C. Advantages and Disadvantages of Arbitration

Until today, the enforceability of foreign arbitral awards is seen as one of the most crucial advantages of arbitration over state court litigation in any international context. Other features of arbitration, such as the confidentiality of the proceedings or the efficiency of time and costs, are often named advantages of arbitration but remain controversial among participants and commentators. In contrast to that, the flexibility provided by arbitration, the neutrality of the forum and the enforceability of the award are normally perceived as clear advantages of arbitration. The lack of possibility to appeal an award, on the other hand, is often seen as a disadvantage of arbitration proceedings.


I.                  Flexibility

As described before, party autonomy allows the parties to determine the composition of the arbitral tribunal, the law applicable to the arbitral procedure and the substance of the dispute, and whether an arbitral institution administers their proceedings. Accordingly, the flexibility offered by arbitration is often seen as enabling the parties to tailor their proceedings according to their own needs.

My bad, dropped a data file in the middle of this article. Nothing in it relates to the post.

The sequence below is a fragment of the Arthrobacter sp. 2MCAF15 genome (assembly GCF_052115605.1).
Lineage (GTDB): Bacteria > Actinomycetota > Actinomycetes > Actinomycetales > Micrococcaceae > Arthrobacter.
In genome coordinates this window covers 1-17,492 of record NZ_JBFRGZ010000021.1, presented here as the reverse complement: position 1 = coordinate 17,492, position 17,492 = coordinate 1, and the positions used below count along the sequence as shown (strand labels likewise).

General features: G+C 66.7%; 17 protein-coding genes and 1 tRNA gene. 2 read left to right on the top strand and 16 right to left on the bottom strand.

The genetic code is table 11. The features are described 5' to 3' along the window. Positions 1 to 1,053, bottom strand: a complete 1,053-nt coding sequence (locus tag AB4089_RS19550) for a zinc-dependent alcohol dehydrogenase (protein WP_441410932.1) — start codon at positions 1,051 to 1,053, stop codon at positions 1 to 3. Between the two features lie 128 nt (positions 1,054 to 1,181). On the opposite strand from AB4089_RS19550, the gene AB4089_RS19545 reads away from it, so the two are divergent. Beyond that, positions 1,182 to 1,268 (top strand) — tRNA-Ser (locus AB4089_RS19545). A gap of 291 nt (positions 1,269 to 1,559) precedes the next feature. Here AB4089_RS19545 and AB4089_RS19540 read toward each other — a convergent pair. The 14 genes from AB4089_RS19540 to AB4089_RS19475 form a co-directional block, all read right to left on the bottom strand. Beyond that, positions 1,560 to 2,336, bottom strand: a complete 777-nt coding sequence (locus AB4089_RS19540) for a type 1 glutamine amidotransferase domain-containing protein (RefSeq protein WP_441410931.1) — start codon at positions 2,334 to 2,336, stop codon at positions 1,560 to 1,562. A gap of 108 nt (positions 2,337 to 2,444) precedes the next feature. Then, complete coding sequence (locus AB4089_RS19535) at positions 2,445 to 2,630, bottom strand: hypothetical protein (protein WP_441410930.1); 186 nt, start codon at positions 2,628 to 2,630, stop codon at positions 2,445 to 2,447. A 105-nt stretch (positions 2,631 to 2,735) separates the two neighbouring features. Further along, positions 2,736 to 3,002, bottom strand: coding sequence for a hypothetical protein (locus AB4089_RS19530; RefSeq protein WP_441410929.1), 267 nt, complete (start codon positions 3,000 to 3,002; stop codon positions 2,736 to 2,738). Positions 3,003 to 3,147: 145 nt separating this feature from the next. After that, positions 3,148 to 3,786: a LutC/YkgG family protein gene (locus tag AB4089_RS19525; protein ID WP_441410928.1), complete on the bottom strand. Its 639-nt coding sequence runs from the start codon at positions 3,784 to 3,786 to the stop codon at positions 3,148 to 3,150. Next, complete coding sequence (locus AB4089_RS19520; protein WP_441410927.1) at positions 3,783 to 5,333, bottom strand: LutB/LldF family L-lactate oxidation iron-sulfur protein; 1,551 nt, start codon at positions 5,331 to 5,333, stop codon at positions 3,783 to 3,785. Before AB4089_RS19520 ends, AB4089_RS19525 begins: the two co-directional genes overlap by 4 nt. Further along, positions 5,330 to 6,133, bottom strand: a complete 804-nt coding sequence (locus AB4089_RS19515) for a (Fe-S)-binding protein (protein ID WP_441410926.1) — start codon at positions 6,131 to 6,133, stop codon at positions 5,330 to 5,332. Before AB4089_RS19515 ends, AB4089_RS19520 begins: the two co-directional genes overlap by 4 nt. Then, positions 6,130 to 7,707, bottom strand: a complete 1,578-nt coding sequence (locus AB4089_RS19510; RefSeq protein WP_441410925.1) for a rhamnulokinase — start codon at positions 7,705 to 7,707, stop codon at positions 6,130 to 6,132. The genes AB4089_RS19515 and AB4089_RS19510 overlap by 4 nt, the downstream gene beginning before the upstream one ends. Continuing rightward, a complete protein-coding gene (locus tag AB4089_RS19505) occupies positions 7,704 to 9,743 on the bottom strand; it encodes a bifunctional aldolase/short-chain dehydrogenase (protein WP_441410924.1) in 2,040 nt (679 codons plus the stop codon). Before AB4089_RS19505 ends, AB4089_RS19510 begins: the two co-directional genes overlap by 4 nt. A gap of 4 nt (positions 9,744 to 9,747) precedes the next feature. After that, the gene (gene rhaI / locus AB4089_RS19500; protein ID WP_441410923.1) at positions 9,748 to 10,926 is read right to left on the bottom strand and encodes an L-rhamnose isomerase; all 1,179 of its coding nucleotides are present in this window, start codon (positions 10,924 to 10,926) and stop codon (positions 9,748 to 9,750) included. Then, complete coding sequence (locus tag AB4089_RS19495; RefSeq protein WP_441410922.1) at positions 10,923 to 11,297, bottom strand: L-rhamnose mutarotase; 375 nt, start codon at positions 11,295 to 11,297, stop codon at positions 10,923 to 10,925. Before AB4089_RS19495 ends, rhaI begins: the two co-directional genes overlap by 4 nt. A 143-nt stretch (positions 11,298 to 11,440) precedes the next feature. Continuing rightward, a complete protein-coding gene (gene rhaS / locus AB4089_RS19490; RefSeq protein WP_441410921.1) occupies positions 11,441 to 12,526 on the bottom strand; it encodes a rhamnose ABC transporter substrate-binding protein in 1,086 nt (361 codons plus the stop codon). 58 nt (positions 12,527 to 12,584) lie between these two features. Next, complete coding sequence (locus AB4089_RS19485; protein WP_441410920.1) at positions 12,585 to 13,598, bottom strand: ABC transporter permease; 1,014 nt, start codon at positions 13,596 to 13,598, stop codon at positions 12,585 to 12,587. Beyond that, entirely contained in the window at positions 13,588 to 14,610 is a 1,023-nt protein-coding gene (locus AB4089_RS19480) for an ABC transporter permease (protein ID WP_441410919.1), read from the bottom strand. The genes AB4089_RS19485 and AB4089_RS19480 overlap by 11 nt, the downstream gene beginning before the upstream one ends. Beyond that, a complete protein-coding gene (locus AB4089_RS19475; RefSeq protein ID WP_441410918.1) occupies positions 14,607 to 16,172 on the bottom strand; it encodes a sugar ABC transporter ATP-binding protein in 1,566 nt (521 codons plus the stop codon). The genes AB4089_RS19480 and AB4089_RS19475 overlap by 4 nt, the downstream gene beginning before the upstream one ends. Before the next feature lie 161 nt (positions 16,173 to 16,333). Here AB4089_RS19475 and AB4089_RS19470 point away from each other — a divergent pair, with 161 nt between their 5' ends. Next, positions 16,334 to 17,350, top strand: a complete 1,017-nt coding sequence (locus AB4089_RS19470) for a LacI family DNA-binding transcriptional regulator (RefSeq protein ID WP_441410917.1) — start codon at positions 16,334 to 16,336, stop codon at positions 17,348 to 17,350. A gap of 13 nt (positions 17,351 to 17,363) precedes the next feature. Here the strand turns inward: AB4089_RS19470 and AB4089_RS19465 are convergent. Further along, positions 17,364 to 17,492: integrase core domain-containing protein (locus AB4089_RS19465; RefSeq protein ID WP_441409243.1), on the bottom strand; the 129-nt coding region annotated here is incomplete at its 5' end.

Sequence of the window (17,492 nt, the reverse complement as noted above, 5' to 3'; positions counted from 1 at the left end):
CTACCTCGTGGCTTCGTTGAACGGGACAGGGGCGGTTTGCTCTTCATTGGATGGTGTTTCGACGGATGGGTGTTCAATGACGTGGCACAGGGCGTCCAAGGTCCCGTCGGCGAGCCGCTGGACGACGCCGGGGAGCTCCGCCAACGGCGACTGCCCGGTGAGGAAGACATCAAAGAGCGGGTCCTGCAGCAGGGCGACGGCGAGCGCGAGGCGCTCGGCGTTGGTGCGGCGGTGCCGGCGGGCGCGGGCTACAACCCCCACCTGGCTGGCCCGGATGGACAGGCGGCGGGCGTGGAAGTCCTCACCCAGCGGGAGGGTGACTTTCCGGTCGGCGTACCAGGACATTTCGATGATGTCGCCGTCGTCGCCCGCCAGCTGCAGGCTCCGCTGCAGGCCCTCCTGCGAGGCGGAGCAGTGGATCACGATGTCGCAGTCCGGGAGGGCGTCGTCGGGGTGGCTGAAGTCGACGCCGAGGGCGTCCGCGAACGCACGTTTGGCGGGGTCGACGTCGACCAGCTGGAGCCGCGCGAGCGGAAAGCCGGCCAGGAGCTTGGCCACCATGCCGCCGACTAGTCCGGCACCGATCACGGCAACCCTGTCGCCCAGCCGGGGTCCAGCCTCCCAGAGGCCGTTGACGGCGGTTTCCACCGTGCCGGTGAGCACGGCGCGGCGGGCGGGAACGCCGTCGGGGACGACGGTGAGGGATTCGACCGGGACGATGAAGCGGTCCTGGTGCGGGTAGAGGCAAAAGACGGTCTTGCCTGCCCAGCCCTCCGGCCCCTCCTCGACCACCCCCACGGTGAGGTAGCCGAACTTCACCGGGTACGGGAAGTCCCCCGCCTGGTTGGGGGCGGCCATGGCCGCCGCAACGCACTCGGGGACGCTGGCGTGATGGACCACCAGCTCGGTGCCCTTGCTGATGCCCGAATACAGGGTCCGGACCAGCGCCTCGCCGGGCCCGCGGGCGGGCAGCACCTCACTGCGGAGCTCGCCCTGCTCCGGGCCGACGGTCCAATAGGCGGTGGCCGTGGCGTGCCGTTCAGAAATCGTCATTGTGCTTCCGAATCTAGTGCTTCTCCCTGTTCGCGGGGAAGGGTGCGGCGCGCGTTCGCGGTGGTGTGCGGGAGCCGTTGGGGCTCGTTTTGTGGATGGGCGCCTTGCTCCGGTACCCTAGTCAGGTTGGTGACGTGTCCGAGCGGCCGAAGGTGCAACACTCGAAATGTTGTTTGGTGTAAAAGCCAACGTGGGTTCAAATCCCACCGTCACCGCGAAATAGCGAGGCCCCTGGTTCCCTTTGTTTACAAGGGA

This flexibility of the parties can be a great advantage but it also entails its risks. For example, party agreements unfortunately often leave room to different interpretations and misunderstandings and therefore increase the risk for dilatory behavior. In particular tailoring one’s own set of procedural rules requires a lot of foresight, experience and effort to provide the ideal solution to any potential dispute between the parties. Likewise, the freedom enjoyed by parties to an ad hoc arbitration is often outweighed in practice by the experience and convenience of having an administering body of an arbitral institution overseeing the procedure. Moreover, the appointment of a party-chosen arbitrator may backfire if the arbitrator is less expert in his field than expected by the parties or an export in his field but inexperienced in arbitration.


II.               Neutrality of the Forum